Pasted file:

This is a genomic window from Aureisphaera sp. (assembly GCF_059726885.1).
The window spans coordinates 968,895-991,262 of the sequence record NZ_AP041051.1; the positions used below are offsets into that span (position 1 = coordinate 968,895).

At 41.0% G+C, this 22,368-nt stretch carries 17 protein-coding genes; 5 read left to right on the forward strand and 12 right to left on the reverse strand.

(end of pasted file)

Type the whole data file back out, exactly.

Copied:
This is a genomic window from Aureisphaera sp. (assembly GCF_059726885.1).
The window spans coordinates 968,895-991,262 of the sequence record NZ_AP041051.1; the positions used below are offsets into that span (position 1 = coordinate 968,895).

At 41.0% G+C, this 22,368-nt stretch carries 17 protein-coding genes; 5 read left to right on the forward strand and 12 right to left on the reverse strand.